Grant Awarded for Accessible Supercomputer: MSU Data Machine

Although the phrase “high-performance computing” traditionally conjures images of a computer scientist more so than a social scientist, the reality is that many diverse areas of research benefit from access to the advanced computational capacity offered by a high-performance computing center (HPCC). The National Science Foundation has awarded a $399,865 Campus Cyberinfrastructure grant to MSU that will enable researchers from diverse academic backgrounds to utilize the campus HPCC facilitated by the Institute for Cyber-Enabled Research (ICER).

Technological advancements and increased availability of data have led to an explosion of data for researchers to employ in machine learning (ML) and artificial intelligence (AI), particularly in fields of study where computing has not been widely used. With the Campus Cyberinfrastructure grant, ICER will create the MSU Data Machine—an accessible supercomputer optimized for such data-intensive research and ML and AI applications.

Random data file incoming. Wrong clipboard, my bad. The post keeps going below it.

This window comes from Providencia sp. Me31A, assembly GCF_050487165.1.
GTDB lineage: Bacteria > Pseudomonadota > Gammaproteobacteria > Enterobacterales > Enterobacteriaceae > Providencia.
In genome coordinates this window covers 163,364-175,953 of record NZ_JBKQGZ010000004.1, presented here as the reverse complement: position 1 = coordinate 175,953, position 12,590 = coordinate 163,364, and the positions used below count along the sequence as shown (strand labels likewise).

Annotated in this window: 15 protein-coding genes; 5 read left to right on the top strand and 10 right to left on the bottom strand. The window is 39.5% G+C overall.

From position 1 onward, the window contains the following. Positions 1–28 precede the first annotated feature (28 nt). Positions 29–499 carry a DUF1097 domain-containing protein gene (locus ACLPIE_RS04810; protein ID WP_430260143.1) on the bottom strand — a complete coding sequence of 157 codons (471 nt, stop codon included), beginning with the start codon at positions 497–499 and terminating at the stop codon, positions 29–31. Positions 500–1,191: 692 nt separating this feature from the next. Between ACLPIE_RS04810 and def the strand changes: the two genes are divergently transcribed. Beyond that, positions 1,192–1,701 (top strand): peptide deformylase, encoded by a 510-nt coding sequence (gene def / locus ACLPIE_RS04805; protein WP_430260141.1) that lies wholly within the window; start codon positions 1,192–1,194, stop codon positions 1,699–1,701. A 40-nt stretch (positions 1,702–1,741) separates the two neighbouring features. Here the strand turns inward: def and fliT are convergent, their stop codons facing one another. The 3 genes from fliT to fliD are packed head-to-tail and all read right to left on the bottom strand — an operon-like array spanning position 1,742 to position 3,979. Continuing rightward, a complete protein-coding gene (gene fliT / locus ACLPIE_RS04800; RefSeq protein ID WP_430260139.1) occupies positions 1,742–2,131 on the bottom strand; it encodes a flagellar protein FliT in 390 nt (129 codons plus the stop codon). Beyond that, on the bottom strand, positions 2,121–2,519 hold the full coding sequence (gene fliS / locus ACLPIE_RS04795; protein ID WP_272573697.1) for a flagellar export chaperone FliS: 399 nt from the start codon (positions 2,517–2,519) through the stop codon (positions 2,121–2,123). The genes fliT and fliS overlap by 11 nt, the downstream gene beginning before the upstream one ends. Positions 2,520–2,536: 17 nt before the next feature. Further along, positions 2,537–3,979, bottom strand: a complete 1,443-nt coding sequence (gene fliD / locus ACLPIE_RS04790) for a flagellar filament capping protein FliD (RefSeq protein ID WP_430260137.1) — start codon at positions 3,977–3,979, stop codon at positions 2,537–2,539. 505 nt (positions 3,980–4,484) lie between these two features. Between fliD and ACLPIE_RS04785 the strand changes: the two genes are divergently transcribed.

Dr. Brian O’Shea, Principal Investigator for the Campus Cyberinfrastructure grant and Director of ICER, noted that the technical optimization of the MSU Data Machine is paired with a comprehensive outreach and training program to ensure access to researchers from fields that do not typically use high-performance computing in their workflow.

“The machine will include large amounts of memory to facilitate user-friendly data analysis, low latency solid-state storage that is optimized for working with small files and complex access patterns, and graphics processing units (GPUs) that are well-suited for ML and AI applications,” Dr. O’Shea stated. “We will ensure that this resource is maximally accessible to researchers and instructors through tools like Open OnDemand, which provides a graphical interface that is much easier to use than the standard command-line interface, modern cloud-informed system and user tools, and usage policies that promote interactive data analysis over a batch queue-based system.”

Melissa Woo, Executive Vice President for Administration and Chief Information Officer, said the accessibility built into the MSU Data Machine is essential to the University’s commitment to an inclusive and equitable campus culture.

“Expanding high-performance computing access to researchers across our university speaks to the very core of MSU’s strategic effort to empower excellence, advance equity, and expand impact,” said Dr. Woo. “The MSU Data Machine affirms our commitment as a leading research institution and greatly enhances the ability of our researchers to collaboratively tackle global challenges.”